Lil Nas X’s Neon Cowboy Was as Transient as It Was Daring

A year on from the meteoric success of his internet hit Old Town Road, Lil Nas X is moving beyond his neo-Western aesthetic. [author]Ravi Ghosh[/author] looks back at his defining looks—and their place in a fast-changing pop-culture landscape.

In the video shoot for Calvin Klein’s Spring 2020 campaign, Lil Nas X reclines at the head of an empty boardroom table, his bare torso gleaming underneath an open denim jacket. His smirk becomes a grin as he stands up and throws the white tablecloth towards the camera. “My name is Lil Nas X, I don’t know what the hell is going on. Deal with it,” his voiceover says.

It’s an unusual, but not unfamiliar statement from the Atlanta-born rapper, whose country-trap hit Old Town Road rose to the top of the Billboard Hot 100 chart in the week of his twentieth birthday—and remained there for a record 18 more. Nas’ line jars slightly with Calvin Klein’s chosen tagline, to “Celebrate unapologetic confidence and self-love”, but is characteristic of campaigns that tap into the bewilderment, at least from the established cultural classes, at his meteoric rise to fame.

This is perhaps justified; a generational gap remains, with millennials and older peers struggling to understand the mechanics of Old Town Road’s ascendency: from Nas purchasing the sample beat for $30 from a Dutch student producer, to him debuting it in a Twitter meme before it went viral on TikTok. His appearance in a Calvin Klein shoot—alongside Kendall Jenner, SZA, Hunter Schafer, Lay Zhang and Justin Bieber—may signal his inauguration into an illustrious tradition of American fashion, but it was his reinvention of the Cowboy aesthetic which made him a key style figure in 2019.

With his stylist Hodo Musa, Nas updated classic Western clothing—such as suede fringe jackets and riding boots—with neon block colouring, mesh shirts and snakeskin makeovers, prompting a rediscovery of African American Cowboy history for a new audience. At the MTV Video Music Awards, Nas paid homage to Prince and glam rock with a cream lace shirt, adding a rhinestone-studded Nudie Suit and metallic cowboy boots. At the American Music Awards, he donned a Christopher John Rogers-designed green and zebra print tuxedo; at GQ Men of the Year, it was a full blue snakeskin ensemble.

Lil Nad X at the 2020 Grammys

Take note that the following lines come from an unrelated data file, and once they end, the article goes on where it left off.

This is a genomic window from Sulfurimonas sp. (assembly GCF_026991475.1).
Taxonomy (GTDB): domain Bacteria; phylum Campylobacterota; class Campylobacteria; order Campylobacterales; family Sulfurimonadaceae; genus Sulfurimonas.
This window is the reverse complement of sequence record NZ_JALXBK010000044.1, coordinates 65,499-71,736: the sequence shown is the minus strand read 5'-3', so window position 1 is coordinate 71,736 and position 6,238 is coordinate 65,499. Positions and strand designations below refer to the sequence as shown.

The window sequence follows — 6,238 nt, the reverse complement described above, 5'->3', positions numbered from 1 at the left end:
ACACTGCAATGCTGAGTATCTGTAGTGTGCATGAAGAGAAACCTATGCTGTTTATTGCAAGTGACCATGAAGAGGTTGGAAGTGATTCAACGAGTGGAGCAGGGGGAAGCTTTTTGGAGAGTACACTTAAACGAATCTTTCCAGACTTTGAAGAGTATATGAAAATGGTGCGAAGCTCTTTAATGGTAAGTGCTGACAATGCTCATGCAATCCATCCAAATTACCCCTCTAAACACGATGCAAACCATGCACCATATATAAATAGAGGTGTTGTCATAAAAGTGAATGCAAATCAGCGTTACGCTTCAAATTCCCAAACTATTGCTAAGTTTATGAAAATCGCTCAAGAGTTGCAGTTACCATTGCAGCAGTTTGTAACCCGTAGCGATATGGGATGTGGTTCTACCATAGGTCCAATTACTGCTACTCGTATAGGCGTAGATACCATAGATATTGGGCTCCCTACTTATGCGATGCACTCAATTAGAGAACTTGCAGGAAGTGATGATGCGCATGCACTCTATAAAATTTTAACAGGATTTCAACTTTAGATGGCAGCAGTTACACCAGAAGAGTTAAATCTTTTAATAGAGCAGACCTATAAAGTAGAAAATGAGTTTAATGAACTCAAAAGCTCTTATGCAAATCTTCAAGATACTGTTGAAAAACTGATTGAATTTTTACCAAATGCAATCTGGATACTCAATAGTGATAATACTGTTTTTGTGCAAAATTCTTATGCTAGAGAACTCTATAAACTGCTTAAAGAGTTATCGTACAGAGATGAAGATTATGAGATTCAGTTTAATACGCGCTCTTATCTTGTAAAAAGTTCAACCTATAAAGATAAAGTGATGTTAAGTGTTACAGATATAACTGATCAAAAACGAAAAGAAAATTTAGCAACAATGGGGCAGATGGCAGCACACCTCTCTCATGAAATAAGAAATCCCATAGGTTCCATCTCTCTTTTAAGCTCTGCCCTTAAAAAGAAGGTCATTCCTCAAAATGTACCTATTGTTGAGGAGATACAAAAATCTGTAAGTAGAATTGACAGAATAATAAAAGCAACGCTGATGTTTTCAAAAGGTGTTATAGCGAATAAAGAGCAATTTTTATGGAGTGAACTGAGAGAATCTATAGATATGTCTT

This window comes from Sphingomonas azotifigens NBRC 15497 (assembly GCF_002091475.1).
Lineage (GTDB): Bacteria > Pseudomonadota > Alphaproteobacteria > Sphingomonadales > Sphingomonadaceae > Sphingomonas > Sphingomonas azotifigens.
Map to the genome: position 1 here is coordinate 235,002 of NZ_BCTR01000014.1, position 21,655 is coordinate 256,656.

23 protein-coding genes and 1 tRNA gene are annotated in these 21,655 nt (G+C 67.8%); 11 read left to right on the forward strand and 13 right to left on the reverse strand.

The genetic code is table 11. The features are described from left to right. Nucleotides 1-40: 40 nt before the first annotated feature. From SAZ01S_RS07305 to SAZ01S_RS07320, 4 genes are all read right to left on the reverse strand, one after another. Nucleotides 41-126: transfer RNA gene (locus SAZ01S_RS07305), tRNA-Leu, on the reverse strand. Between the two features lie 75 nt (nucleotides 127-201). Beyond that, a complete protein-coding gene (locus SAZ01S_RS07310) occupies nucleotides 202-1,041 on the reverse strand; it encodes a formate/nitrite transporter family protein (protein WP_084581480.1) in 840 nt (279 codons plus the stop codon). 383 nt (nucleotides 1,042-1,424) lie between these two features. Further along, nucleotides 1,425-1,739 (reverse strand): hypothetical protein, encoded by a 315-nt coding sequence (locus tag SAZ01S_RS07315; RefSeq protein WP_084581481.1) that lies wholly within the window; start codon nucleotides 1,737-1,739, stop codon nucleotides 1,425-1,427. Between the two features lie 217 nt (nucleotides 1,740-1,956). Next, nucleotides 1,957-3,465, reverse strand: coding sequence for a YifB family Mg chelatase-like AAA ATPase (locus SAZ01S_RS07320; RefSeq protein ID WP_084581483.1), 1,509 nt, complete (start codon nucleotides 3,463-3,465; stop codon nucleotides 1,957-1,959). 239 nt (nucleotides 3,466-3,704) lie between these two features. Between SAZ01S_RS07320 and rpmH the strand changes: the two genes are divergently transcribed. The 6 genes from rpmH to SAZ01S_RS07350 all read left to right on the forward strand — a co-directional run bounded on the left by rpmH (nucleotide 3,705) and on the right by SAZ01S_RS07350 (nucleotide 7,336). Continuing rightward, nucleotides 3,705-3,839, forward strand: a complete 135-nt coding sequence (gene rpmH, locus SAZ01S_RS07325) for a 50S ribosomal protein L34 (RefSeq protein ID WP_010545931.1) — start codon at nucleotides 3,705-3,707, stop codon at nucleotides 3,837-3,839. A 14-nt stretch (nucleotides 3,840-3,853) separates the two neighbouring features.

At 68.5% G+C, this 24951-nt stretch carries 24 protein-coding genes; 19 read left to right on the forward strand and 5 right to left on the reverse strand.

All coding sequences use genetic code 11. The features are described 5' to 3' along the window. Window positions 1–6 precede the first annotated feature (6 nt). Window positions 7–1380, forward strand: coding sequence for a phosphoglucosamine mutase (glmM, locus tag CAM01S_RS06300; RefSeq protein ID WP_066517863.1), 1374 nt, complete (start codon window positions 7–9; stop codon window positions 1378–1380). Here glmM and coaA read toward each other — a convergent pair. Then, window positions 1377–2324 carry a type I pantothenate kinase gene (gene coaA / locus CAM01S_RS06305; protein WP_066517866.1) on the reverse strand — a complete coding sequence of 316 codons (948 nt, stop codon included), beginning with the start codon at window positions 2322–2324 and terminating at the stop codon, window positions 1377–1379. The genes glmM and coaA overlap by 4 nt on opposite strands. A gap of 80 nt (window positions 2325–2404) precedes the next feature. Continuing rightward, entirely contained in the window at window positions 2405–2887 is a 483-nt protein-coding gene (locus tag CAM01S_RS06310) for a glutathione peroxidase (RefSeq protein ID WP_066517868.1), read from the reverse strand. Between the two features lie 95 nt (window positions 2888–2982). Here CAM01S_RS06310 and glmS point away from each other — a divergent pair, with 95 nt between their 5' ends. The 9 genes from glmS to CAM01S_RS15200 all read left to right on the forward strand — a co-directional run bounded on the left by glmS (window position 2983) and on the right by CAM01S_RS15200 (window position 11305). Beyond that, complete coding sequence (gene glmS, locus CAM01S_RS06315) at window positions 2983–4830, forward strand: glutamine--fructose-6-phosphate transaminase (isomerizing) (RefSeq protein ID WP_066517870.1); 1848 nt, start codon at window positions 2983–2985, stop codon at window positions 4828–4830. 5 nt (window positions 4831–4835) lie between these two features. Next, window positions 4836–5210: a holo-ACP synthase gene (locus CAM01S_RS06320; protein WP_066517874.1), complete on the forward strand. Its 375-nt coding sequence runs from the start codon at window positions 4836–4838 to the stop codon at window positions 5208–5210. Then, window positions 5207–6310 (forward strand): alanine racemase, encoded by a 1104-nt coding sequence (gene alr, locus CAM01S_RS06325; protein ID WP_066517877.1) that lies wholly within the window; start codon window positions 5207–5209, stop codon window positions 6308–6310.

Lil Nad X at the 2020 Grammys

“Nas updated classic Western clothing, with neon block colouring, mesh shirts and snakeskin makeovers, for a new audience“

The 2020 Grammys—where Nas picked up two awards—was perhaps the epitome of his cross-fertilisation: a hot pink leather Cowboy suit with mesh shirt by Versace, Medusa-clad jewellery and a matching harness underneath. The ostentatious highlighter neon exemplifies the disorientating conditions that led to Old Town Road being embraced by the culture to which, some argued, it represented an existential threat.

The song was removed from the Billboard Hot Country Songs chart for “not [embracing] enough elements of today’s country music,” a decision which many saw not just as stuffy genre gatekeeping, but racially informed. And yet, the addition of a monochrome filter to Nas’s Grammys outfit enables it to adhere seamlessly to the fabled Cowboy image; as with adding a trap drum line to country-inspired lyrics, the vibrant, in-your-face modernity that Nas captures is represented through colour and noise. 

Old Town Road—and the half-parody of its line “Cowboy hat from Gucci / Wrangler on my booty”—made the Nas brand instantly monetisable. A limited-edition collaboration with Wrangler debuted in May 2019, as (like clockwork) did a minor online backlash from some traditionalist diehards. But surging sales and a quick scroll through the customer comments on Wrangler’s website lays to rest any suggestions of reputational damage: “I am so excited to be a part of the new Wrangler movement with Lil Nas X…thank you so much for making Wrangler cool again,” reads one.

That Lil Nas X is a successful commercial asset is of little surprise. His choice of collaborations and appearances maintains the playful eccentricity which defined his emergence, while also displaying a shrewd self-conception and understanding of the potential delicateness of his image. In April, he revealed that he had turned down the opportunity to appear in a campaign video for Pete Buttigieg, the first openly gay Democratic presidential nominee (Nas came out publicly in July 2019). “Yeah, you’re gay. But I don’t know everything you’re planning when you’re running the entire country”, Nas told the Guardian. “I don’t want to base my support off, ‘Oh, you’re gay’.” At the end of May, Nas performed a song with Elmo on the Sesame Street spinoff, The Not-Too-Late Show. “Streets needed this”, he captioned the video on Twitter. A year on from his offer, the same cannot be said of Buttigieg.

Lil Nas X / YouTube
Lil Nas X / YouTube

“His choice of collaborations and appearances maintains a playful eccentricity, while also displaying a shrewd self-conception”

Both Nas and his stylist Musa adopt a near-carefree yet purposeful attitude to their work, from design to digital brand-building. Nas has over 11 million followers combined on Instagram and Twitter, switching effortlessly from SpongeBob memes to Black Lives Matter activism. “We personally try to stay in a neutral mind and do things that come from the heart,” Musa told the LA Times in January, also confirming that the pair were retiring the Western aesthetic. “It’s not this deep [thinking] that we’re going to change the world”, she said. 

This might be the essential logic of Lil Nas X’s popularity—a Gen Z sensibility which rejects overanalysing and navel-gazing in favour of reactive, playful personae. Like the neon Cowboy outfits which so defined 2019 red carpets, it is resourceful, light-footed and endlessly innovative.